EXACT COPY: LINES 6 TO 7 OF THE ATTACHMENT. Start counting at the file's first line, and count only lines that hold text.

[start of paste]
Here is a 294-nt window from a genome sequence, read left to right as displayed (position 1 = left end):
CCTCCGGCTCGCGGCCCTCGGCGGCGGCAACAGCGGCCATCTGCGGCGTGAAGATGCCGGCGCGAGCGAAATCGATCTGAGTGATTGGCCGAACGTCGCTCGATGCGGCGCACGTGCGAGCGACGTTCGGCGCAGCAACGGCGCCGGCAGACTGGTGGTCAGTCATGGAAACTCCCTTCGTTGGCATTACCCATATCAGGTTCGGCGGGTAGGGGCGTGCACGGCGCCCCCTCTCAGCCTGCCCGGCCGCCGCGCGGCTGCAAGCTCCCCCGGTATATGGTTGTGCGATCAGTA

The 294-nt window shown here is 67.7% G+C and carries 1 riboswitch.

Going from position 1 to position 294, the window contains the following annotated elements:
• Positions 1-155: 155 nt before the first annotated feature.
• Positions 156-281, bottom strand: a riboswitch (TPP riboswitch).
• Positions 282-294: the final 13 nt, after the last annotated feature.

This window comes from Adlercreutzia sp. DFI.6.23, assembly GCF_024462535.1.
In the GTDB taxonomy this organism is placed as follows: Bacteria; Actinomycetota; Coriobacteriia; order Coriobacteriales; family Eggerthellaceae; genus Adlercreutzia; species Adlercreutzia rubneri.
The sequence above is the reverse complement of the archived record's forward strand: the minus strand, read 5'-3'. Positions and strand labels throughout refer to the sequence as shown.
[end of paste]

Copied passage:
• Positions 156-281, bottom strand: a riboswitch (TPP riboswitch).
• Positions 282-294: the final 13 nt, after the last annotated feature.